• I don’t know, that’s him – he always gets BOGGED DOWN on certain subjects and doesn’t know how to move on!

See – you can use this English collocation in various life situations whenever you have to touch upon the subject of trying to analyze something too deeply – basically it’s figurative use of the word BOG because you can imagine being sucked into a conversation topic just like into a bog sinkhole.

Couple of More Examples of Similar Vocabulary

Horizon – broaden your horizons. If you only learn the word horizon in the common sense of the word which describes the line where the sky and the earth (or sea) meet, I doubt you’d use it too often. TO BROADEN ONE’S HORIZONS, however, can be used whenever you’re talking about people acquiring new knowledge and the ability to understand more of the surrounding world.

Token – by the same token. Token is something you can use as money substitute and then exchange it back for money – for example, tokens in car parks. Would you use this word often though? Guess not! What about BY THE SAME TOKEN which is an English idiom meaning “going with the same analogy”? You can definitely use it more often!

How to Find Such Phrases?

Now, I don’t want you to start analyzing EVERY single new English word you’re encountering.

If you started doing that, you’d go mad!

Just make some effort to find valid collocations containing that word (watch this video to see how to use Google for this purpose!), and learn them.

IF, however, you have a feeling that the word you’re learning is:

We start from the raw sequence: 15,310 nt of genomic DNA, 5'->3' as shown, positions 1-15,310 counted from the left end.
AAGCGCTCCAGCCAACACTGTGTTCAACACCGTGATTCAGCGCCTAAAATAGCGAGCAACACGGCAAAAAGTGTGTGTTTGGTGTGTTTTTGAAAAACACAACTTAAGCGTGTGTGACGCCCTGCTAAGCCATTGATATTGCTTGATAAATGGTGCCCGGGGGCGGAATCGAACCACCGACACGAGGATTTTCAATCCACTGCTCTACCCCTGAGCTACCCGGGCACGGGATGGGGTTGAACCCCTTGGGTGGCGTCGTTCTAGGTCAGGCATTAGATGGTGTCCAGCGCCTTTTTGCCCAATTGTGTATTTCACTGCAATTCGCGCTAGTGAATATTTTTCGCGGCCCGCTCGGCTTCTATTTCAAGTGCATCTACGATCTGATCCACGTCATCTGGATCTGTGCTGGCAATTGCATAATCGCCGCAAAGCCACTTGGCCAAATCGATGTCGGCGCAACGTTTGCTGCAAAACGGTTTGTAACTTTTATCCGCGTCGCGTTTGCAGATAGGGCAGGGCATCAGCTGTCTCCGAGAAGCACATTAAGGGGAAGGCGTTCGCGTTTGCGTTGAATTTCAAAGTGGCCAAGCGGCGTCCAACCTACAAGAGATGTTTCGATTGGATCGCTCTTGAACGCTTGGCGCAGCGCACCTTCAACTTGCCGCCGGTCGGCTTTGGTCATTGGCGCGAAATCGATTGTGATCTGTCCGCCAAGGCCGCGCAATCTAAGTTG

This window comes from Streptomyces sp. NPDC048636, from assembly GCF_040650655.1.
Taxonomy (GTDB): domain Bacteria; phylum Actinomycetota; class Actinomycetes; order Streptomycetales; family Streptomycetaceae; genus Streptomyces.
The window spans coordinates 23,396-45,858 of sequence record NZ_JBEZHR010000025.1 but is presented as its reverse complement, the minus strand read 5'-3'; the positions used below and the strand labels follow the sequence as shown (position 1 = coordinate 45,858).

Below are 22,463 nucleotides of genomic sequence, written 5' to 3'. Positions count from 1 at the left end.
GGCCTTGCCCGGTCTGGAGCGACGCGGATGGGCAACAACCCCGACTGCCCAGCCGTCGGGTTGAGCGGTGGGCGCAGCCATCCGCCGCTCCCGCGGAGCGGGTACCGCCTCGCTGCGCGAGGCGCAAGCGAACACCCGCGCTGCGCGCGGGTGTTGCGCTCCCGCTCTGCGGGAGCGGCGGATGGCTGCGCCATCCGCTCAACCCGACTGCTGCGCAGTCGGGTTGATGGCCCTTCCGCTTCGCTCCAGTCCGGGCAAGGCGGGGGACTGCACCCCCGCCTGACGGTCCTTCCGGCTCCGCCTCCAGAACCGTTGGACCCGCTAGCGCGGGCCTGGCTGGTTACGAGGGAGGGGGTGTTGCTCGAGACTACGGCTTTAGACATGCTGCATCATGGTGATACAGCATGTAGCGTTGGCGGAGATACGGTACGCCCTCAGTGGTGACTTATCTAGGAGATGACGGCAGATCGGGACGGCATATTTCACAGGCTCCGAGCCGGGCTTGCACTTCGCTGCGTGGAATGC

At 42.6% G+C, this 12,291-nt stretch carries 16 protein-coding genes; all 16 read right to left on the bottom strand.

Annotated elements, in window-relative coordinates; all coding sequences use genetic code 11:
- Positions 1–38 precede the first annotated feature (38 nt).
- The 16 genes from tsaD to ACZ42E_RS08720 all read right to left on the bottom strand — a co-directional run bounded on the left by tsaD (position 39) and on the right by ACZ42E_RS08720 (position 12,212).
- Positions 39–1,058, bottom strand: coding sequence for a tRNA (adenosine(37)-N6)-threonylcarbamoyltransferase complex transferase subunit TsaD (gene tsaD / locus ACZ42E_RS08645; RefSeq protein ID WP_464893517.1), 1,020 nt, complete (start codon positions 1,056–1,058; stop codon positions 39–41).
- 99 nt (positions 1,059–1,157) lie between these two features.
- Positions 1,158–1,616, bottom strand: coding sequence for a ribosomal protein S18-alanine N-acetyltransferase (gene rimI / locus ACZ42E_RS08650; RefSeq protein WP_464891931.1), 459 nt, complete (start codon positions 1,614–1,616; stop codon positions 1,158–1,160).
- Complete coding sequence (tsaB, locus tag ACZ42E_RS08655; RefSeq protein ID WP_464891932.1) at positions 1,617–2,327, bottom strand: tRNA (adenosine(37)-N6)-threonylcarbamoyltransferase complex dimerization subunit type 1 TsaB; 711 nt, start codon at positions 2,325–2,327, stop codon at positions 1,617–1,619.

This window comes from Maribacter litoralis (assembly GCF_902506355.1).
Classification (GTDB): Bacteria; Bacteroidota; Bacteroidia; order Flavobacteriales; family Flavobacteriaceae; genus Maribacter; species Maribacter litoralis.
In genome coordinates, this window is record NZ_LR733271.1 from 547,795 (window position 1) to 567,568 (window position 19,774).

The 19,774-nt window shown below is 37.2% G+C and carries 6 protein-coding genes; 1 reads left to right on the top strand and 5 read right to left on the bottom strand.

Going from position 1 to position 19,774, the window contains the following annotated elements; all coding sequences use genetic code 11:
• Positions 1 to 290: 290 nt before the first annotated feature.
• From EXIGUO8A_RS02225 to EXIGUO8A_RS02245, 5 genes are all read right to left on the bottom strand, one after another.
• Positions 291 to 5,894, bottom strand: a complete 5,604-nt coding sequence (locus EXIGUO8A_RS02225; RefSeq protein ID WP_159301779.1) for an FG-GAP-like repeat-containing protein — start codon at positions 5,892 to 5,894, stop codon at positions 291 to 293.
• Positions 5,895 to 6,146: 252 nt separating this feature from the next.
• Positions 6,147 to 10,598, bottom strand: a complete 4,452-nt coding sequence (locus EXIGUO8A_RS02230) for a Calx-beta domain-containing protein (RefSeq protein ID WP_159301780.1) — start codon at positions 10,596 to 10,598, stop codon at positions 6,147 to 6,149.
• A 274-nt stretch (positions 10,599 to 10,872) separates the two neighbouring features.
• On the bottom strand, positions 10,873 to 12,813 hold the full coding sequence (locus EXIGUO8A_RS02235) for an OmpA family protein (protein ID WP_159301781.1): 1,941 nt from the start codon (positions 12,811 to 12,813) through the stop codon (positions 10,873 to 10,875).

• Little-known,
  • Too specific,
  • Not going to be used by YOU too often,

… then definitely see if you can find ways of using this word as part of figurative speech by doing the following:

Here’s an example.

Let’s say, you just came across a new English word TO FETCH which is a verb and can be used in conjunction with nouns to describe the process of going to get something and then bringing it back:

  • I’ll fetch milk from the fridge, you wait here!

But think about it now.

How often do YOU have situations when you have to tell someone you’ll go and get something? Well, maybe it happens to you all the time, so then it’s definitely worth memorizing a phrase such as “I’ll fetch (something), you wait here!”

Personally I don’t use the word FETCH in this context because such situations don’t occur too often.

Instead, I use the idiomatic version: FAR-FETCHED ASSUMPTION – which means that the matter you’re discussing is quite unrealistic. Now, I have to tell you I use the word FETCH in this context quite regularly, and you would definitely come across this word combination if you did some research upon encountering this new word FETCH.

Makes sense?

I hope so ❗

Any questions – don’t hesitate to post them in the comments section below!

Cheers, 😉

Robby

P.S. Would you like to find out why I’m highlighting some of the text in red? Read this article and you’ll learn why it’s so important to learn idiomatic expressions and how it will help you to improve your spoken English!

P.S.S. Are you serious about your spoken English improvement? Check out my English Harmony System HERE!

 

English Harmony System

Comments on this entry are closed.

  • No problem, I’m glad you asked the question because no-one had actually asked anything related to formal English before!

  • Binh Thanh

    thank you a million for the video, I’m overjoyed. surely, I’ll will ask more question later. ^_^

  • Hi Binh Thanh,

    Thanks for the comment, it’s a totally valid question, and it picked my enthusiasm so much that I decided to record a video about it!

    So here it is: http://www.youtube.com/watch?v=obIvp1iUrjs

    Any more questions – feel free to ask!

    Thanks a lot,

    Robby

  • Binh Thanh

    hey! your post is so great! thank you so so much…..my question is that can we write this phrases in formal writing as a whole?